What I've been watching 19/01/2022
It’s only occurred to me after 10 episodes of Bulgasal that what I’ve signed up for is a makjang with monsters. The fantasy elements are meant to facilitate the web of ill-fated human connections but the story is really a manichean power struggle rooted in family dysfunction that is often the staple of weekend family dramas. The lesson for all here seems to be that monsters aren’t born but made and that might be good news because it means that monsters could be unmade. Not easily perhaps but theoretically it can be done… with canisters of milk of human kindness.
Deep in an overgrown muddy patch of backstories and repeated flashbacks lies an interesting story that could simply be told in less than 16 episodes. It’s beautiful to look at and for the sake of the actors who are throwing themselves into their roles, I want to like it much more. It could be far more immersive. While not bad, the snail pace and the clunky storytelling does prevent this from being on par with Sweet Home or even Uncanny Counter. It certainly doesn’t have the warmth of the latter despite dealing with similar sorts of things of the supernatural kind. Perhaps it’s the overuse of conflict and distrust that’s keeping everyone from connecting. Here, reincarnated humans and monsters run amok in present day South Korea because of some kind of twisted karmic connection centred around a cursed Bulgasal, a monster that cannot die. It’s confusing for the 600 year-old Hwal who is confronted routinely by the gallery of familiar faces now taking refuge with him while trying to affect indifference.
I'm changing my mind about the female lead (Kwon Na-ra) -- I can see why all that guilt would lead to confected optimism and an overabundant responsibility for other people's welfare. It seems to me that she and the male lead (Lee Jin-uk) are cut from the same cloth but they play out their guilt very differently. He on the other hand does it with indifference and stoicism. That said, I don't think any kind of romance is necessary in this show.
I personally don't find the primary villain all that sympathetic even though Lee Joon is putting a great performance. He is someone that shows very little remorse. Yes, he feels bad when it suits but it feels like even after 1000 years he hasn't learnt his lesson or why he was cursed in the first place.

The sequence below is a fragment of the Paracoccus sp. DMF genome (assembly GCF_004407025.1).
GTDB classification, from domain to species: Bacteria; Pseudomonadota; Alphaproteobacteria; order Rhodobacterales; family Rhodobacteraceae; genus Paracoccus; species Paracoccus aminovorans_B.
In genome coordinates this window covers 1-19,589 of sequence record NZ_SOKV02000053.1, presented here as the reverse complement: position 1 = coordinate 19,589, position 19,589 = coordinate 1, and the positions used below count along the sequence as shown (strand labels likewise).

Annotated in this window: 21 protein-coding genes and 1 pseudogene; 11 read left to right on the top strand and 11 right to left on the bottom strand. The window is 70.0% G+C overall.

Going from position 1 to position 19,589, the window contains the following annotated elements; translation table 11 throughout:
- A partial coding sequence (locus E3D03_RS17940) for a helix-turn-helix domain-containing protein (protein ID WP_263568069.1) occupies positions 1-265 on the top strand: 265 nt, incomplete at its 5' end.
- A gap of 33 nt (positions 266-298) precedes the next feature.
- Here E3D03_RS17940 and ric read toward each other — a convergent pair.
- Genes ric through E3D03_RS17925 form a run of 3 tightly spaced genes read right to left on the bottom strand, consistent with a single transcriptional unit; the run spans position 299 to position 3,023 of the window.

Despite its flaws, Bulgasal, like many a makjang, has an addictive quality. Once you’re caught up in that world where the ruthless hand of karma plays its hand, and the intrigue sets in, one feels obliged to go the distance to see if a happily-ever-after is indeed possible after all the blood-letting. (Episode 10/16)
More my speed is Bad and Crazy a police procedural which thrives raucously on an insane premise with surprisingly serious, dark undertones. I like Lee Dong-wook in these sorts of idiosyncratic, comedic anti-hero roles and was reminded of his turn in Blade Man from all those years ago. It’s hugely entertaining when he’s allowed to go full flight on a whole gamut of bewildered and indignant facial expressions. Equally amusing is Wi Ha-joon, who has got to be the sidekick from the bowels of hades, “K”. He’s Yu-seol’s complete opposite. Yu-seol is the titular “bad” and K is the “crazy” that comes packaged with steroids. The combination is the stuff of the buddy cop tradition and it takes a while for two incompatible personalities to find a way to co-exist. As the star of what’s the equivalent of Internal Affairs, Yu-seol is an inveterate social climber and an unconscionable weasel but for some reason I can’t despise him because he really does know his way around an investigation. And from time to time his conscience works its magic… with a little help from K and other colleagues.
The show has a knack for keeping the audience on their toes with all kinds of twists and turns in the narrative. For the seasoned consumer of cop shows some developments won’t be entirely unexpected but the storyline does take unpredictable turns. Despite the appearance of madness the storytelling is actually wonderfully coherent and so far, the showrunners have managed to keep a sharp eye on the ball juggling an ensemble cast that adds to the body count. It’s been a while since I laughed this much in a K drama. (Episode 6/12)
Luoyang finished a couple of weeks ago not really with a bang but a whimper. Up to the second last episode, the drama was pretty good to decent. The last episode seemed a bit rushed, more telling than showing which was a tad disappointing. Still overall it was a good watch and something I’d certainly recommend.
I was put on to Reset recently, an ongoing 15-episode C drama that’s getting a lot of praise. How rare is that? What that means for viewers however is a tightly woven plot and terrific pacing. The leads suffer from a bad case of Groundhog Day with the prospect of untimely death in the offing. It stars Bai Jingting from last year’s hugely popular You are My Hero and Zhao Jinmai from Reborn among a whole gallery of familiar veterans. They play a couple of youngsters who find themselves in a perpetual time loop featuring an exploding bus, a possible accident at a major intersection and a swath of fellow suspicious passengers. It is a proper police procedural but none of the investigators believes their incredible story when they try to tell the truth. Like Bill Murray’s Phil Connors, they continuously wake up to roughly the same moment. Getting no help from anyone, both rack their inexperienced brains to try to find a way to avert a man-made disaster and out of a possible loophole. Although both leads are good in their respective roles, I have to give Bai Jingting kudos for being a completely different beast to Xing Kelei. He really shines in this part psychological thriller part character study on the nameless folk that make up contemporary Chinese society. (Episode 10/15)